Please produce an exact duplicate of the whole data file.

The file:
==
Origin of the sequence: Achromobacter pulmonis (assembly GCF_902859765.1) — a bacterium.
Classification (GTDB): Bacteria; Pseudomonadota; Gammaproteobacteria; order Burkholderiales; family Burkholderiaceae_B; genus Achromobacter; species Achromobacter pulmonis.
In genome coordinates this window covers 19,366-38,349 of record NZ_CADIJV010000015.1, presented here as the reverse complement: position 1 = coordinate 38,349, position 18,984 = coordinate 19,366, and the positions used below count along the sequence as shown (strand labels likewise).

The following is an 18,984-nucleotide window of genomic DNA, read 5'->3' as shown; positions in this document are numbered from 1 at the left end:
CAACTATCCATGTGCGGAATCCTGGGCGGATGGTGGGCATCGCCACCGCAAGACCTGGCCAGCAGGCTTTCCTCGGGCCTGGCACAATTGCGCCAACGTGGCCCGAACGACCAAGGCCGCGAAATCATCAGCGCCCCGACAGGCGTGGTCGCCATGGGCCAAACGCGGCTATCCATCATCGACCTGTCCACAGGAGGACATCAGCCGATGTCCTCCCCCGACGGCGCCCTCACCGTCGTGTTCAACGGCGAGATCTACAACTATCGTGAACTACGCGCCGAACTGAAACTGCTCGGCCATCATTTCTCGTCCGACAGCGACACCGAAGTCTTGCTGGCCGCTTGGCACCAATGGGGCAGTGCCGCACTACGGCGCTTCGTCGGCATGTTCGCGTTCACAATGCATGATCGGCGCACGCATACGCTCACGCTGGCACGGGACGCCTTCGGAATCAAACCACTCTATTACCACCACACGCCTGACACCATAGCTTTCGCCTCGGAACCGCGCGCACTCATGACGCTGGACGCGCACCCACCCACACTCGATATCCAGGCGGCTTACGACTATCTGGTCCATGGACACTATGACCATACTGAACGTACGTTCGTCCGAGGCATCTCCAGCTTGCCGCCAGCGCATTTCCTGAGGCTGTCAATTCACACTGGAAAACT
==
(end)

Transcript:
Origin of the sequence: Achromobacter pulmonis (assembly GCF_902859765.1) — a bacterium.
Classification (GTDB): Bacteria; Pseudomonadota; Gammaproteobacteria; order Burkholderiales; family Burkholderiaceae_B; genus Achromobacter; species Achromobacter pulmonis.
In genome coordinates this window covers 19,366-38,349 of record NZ_CADIJV010000015.1, presented here as the reverse complement: position 1 = coordinate 38,349, position 18,984 = coordinate 19,366, and the positions used below count along the sequence as shown (strand labels likewise).

The following is an 18,984-nucleotide window of genomic DNA, read 5'->3' as shown; positions in this document are numbered from 1 at the left end:
CAACTATCCATGTGCGGAATCCTGGGCGGATGGTGGGCATCGCCACCGCAAGACCTGGCCAGCAGGCTTTCCTCGGGCCTGGCACAATTGCGCCAACGTGGCCCGAACGACCAAGGCCGCGAAATCATCAGCGCCCCGACAGGCGTGGTCGCCATGGGCCAAACGCGGCTATCCATCATCGACCTGTCCACAGGAGGACATCAGCCGATGTCCTCCCCCGACGGCGCCCTCACCGTCGTGTTCAACGGCGAGATCTACAACTATCGTGAACTACGCGCCGAACTGAAACTGCTCGGCCATCATTTCTCGTCCGACAGCGACACCGAAGTCTTGCTGGCCGCTTGGCACCAATGGGGCAGTGCCGCACTACGGCGCTTCGTCGGCATGTTCGCGTTCACAATGCATGATCGGCGCACGCATACGCTCACGCTGGCACGGGACGCCTTCGGAATCAAACCACTCTATTACCACCACACGCCTGACACCATAGCTTTCGCCTCGGAACCGCGCGCACTCATGACGCTGGACGCGCACCCACCCACACTCGATATCCAGGCGGCTTACGACTATCTGGTCCATGGACACTATGACCATACTGAACGTACGTTCGTCCGAGGCATCTCCAGCTTGCCGCCAGCGCATTTCCTGAGGCTGTCAATTCACACTGGAAAACT